Taking no prisoners. Including herself.

I was taking the #72 Golden Gate Transit bus home from San Francisco, when my phone rang.

I typically shun people who pick up phone calls on long-distance public transit, but it was my sister-in-law; since my brother passed, I am keen to pick up calls from family, regardless of whom I piss off.

“Do you have a moment to chat?”

Wait. Actually, no. That’s not what she said. She said:

“Are you in the emotional state to capably talk?”

Yes, this is more like her (she’s a psych grad). I pinched my face together and attempted to raise my voice as high and as soft as I could, and whispered:

“I’m on the bus.”

These four words, I reasoned, were sufficient to convey worlds.

“Okay, but you are feeling all right to talk?” she clarified.

I said nothing, but telepathically sent to her: I’m currently available, and my emotional temperament just dandy, so yes — I am in an affirmed mental state to continue a discussion with you; however, I am on public transit, so out of courtesy to others, I would like to keep the conversation brief and my participation to as few words as possible.

“All right. You can talk?”

[pause. Scrunchy face and baby voice:]

“I can listen.”

“Oh,” she went on, “well, I just heard from the coroner.”

My heart started beating. We’ve been waiting to hear back from the coroner on the cause of my brother’s death for three months. It has been a major source of frustration — how could they keep a family waiting this long? Isn’t that disrespectful? Don’t people have a right to know as soon as possible the reason for their loved one’s death? — and I’ve been feeling both heavy and empty with so many unanswered questions weaving themselves through my days.

And now that I had the answer coming to me, I didn’t want to hear it.

* * *

There is a funny tendency we humans have, where we can’t quite bring ourselves to do something good for ourselves, even when we know we will be happier that we did it: drag ourselves to the gym, get out of bed on time, tell someone No, I don’t have time to baby-sit for your whiny toddler all weekend for no pay, ETC.

It’s as if the anticipation of that first initial highly uncomfortable moment outweighs all of our logic and reasoning that knows this is actually what we want.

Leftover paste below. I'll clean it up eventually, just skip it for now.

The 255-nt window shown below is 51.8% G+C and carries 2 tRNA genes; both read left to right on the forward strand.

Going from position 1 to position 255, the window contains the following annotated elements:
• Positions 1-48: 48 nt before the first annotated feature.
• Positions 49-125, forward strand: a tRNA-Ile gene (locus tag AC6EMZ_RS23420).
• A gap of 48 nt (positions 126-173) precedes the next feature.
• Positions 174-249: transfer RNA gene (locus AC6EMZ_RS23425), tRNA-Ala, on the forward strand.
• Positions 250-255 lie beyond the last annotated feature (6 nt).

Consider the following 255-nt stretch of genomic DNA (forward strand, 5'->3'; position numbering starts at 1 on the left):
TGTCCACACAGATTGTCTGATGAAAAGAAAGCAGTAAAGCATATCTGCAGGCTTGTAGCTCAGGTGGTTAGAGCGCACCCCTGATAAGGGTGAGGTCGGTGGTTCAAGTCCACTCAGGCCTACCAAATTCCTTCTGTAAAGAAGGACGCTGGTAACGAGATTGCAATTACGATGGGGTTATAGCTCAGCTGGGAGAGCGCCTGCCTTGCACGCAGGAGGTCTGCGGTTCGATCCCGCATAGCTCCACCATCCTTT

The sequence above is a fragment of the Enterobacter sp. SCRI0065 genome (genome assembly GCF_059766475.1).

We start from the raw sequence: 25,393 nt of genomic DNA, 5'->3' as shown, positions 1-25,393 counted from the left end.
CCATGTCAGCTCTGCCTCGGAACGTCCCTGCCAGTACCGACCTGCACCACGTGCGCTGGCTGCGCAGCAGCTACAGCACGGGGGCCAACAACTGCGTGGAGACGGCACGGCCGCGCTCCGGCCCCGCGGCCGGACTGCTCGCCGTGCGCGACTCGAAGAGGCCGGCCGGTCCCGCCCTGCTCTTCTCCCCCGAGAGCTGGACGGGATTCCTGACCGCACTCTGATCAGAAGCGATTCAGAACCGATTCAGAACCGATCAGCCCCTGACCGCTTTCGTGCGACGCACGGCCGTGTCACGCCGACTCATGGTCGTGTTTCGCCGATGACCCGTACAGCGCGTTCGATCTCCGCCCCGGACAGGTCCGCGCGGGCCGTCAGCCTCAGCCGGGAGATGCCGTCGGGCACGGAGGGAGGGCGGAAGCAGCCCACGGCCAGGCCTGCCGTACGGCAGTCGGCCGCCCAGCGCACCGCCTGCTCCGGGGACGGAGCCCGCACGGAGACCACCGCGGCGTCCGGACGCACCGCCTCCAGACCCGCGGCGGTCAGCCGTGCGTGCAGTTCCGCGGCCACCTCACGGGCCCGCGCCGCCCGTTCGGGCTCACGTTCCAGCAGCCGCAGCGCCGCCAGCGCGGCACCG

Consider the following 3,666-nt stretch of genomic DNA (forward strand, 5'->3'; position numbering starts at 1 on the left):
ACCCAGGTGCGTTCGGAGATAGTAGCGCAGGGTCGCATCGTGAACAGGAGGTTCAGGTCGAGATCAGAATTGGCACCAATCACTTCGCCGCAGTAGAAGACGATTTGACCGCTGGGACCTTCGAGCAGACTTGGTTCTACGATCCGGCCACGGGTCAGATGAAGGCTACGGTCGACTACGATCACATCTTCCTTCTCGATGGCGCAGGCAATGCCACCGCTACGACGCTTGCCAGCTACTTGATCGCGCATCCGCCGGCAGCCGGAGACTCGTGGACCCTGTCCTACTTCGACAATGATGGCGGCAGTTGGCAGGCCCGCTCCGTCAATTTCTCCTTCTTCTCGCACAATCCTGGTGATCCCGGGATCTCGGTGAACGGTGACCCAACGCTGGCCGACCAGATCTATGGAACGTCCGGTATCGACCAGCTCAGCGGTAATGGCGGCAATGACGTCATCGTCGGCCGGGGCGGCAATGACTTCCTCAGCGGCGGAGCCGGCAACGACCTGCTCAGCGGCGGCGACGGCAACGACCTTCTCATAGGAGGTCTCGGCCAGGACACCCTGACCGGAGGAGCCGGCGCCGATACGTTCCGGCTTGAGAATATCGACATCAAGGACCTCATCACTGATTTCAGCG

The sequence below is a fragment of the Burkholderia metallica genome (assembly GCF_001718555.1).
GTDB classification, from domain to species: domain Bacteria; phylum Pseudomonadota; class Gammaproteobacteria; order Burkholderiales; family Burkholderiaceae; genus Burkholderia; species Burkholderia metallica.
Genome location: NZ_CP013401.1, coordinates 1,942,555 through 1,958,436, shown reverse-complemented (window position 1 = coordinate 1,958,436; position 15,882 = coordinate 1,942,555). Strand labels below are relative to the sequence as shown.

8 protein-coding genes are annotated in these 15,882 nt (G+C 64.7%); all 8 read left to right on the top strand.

I’m discovering the same goes for the grieving process. Doing things that I know will help me are the very things I find myself wanting to avoid: I don’t want to see friends, I don’t want to read spiritual texts on death and dying that give me some sort of omni-grounded perspective, and I certainly don’t want to witness myself going through any sort of “process of growth.”

…Even though it’s good.

…Because it feels uncomfortable.

I want to, on this 29th day of February, leap right over all this “middle stuff” and end up squarely on the polar end of grief– oblivious indifference.

People think the opposite of grief is joy. Au contraire, mon ami. I am plenty joyful, finding the dynamic complexity that is life, and appreciating it for all it’s beauty. Really. I am.

What I am not doing, and what I will never be able to do again, is swim in the lukewarm waters of ignorance.

And perhaps that’s why, when my sister-in-law called with the news that could begin to bring me closure, that could continue to move me along the path of understanding — I wanted nothing of it.

I didn’t want to come one step closer to acceptance. Acceptance, in my mind, was some perverse form of betrayal to my brother, a kind of resignation to what is; so long as my life is disrupted with the lack of his, his absence is not fact — his death is a strange cognitive dissonance that my brain still suspects of ir-reality.

Once I accept, once my life returns to “normal”, my brother Really, Is, Dead.

Closure? As someone once said “I prefer to leave the door open to interpretation, thank you.”

§427 · February 29, 2008 · Unthinkable Loss · · [Print]

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